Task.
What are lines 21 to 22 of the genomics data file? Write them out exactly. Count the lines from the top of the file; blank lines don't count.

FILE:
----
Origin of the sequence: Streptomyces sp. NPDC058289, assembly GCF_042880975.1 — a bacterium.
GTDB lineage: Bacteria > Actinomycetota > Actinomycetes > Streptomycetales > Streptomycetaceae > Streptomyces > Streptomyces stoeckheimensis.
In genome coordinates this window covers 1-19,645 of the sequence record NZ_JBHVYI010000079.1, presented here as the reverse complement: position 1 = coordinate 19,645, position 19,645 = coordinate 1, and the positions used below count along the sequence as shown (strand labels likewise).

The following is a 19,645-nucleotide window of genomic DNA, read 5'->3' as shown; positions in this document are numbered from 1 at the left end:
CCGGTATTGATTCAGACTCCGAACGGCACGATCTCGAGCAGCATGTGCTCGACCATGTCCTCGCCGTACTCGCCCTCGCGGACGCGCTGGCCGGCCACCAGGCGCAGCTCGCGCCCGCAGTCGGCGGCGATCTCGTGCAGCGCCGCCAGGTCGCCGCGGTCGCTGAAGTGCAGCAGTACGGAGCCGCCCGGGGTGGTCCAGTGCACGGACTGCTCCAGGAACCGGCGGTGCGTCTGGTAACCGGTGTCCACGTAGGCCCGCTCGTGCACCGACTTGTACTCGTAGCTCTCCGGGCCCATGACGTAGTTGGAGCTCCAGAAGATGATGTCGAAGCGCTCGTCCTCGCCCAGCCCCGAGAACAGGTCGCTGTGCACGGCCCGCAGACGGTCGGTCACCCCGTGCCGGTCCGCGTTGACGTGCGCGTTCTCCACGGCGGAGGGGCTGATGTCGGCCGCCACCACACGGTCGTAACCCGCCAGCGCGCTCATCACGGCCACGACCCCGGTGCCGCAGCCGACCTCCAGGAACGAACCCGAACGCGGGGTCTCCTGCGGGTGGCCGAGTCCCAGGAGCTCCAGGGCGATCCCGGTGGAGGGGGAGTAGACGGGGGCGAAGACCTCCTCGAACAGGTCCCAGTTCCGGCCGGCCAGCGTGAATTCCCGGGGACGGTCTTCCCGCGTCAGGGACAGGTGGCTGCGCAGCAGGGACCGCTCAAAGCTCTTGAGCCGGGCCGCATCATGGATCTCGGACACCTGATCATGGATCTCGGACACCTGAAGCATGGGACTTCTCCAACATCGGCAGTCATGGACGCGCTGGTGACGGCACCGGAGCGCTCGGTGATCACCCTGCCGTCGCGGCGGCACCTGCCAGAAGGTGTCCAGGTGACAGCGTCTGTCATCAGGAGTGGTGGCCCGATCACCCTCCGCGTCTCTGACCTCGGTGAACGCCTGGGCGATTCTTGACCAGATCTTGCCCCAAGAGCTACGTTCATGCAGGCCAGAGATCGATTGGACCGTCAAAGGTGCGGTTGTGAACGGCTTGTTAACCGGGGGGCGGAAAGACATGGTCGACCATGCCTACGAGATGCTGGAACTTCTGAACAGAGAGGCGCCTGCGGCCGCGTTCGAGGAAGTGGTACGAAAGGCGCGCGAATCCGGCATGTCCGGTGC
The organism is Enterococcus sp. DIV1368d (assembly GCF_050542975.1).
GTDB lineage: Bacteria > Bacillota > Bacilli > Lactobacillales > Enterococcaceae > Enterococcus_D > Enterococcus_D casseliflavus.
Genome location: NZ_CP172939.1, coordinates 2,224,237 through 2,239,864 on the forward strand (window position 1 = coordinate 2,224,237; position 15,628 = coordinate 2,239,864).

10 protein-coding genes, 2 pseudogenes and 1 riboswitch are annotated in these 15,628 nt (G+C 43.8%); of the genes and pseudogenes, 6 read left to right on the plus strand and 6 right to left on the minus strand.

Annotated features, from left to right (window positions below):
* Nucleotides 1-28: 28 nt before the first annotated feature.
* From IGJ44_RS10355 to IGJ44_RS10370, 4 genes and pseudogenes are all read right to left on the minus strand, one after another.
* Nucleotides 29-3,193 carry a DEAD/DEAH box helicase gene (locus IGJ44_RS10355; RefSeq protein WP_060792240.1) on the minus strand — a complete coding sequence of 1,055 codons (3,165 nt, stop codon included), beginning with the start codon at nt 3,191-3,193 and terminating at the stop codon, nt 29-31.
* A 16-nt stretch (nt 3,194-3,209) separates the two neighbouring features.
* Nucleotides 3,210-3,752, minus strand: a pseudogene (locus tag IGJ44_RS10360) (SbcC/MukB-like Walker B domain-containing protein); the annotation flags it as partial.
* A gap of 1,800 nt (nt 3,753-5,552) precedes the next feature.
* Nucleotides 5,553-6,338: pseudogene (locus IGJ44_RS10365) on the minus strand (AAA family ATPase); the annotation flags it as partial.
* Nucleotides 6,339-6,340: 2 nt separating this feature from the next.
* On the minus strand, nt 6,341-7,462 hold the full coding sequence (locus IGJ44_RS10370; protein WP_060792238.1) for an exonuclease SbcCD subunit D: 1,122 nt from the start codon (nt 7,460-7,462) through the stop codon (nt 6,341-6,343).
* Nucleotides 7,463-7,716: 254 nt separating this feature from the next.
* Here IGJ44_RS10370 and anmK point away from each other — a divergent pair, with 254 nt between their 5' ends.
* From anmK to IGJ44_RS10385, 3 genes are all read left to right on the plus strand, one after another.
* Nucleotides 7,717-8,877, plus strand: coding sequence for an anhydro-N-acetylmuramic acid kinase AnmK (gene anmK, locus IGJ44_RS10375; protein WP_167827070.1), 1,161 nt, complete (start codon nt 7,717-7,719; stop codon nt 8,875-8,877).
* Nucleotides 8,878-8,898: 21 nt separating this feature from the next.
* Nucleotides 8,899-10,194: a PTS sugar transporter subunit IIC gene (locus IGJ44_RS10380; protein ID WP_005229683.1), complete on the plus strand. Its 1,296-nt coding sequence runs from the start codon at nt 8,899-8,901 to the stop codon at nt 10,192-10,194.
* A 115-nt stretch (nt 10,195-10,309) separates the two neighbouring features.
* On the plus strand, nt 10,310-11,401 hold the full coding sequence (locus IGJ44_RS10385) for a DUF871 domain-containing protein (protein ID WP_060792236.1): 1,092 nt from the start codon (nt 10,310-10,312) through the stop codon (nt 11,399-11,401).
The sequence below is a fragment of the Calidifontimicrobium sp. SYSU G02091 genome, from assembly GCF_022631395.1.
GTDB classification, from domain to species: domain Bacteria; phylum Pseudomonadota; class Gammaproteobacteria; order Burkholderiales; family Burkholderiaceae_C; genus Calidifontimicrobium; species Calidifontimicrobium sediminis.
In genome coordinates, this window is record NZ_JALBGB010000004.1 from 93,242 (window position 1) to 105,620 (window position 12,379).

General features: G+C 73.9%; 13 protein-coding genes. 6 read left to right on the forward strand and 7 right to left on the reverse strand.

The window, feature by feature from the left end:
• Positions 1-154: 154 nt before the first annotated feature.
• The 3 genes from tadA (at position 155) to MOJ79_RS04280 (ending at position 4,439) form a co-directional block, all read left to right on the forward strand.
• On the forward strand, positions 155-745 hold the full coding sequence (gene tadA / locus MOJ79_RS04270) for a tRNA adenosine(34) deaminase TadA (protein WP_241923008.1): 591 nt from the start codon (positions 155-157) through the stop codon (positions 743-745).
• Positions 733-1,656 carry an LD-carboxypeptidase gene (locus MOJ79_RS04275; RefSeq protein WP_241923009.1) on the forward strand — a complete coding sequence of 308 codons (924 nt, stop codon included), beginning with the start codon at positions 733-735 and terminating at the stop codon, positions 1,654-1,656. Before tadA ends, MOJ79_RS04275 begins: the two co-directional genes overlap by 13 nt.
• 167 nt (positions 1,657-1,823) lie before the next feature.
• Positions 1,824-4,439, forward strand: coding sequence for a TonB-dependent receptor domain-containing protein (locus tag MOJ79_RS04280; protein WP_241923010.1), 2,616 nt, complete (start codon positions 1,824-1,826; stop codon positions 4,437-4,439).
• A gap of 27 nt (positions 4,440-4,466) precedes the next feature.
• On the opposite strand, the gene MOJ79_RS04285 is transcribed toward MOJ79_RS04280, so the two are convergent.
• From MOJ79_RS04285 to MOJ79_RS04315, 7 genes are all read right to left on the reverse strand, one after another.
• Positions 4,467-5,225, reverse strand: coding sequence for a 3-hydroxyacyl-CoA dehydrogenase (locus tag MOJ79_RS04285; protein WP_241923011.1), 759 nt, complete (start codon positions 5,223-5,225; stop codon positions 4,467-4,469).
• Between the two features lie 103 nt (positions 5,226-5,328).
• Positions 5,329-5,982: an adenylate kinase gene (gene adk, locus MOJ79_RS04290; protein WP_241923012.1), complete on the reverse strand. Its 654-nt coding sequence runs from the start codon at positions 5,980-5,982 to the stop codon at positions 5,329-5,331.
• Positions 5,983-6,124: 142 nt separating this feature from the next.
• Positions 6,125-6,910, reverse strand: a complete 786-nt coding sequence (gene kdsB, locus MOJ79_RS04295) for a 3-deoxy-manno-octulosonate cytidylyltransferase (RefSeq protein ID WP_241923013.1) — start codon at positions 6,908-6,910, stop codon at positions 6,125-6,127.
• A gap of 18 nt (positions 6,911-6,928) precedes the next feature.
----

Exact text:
* Here IGJ44_RS10370 and anmK point away from each other — a divergent pair, with 254 nt between their 5' ends.
* From anmK to IGJ44_RS10385, 3 genes are all read left to right on the plus strand, one after another.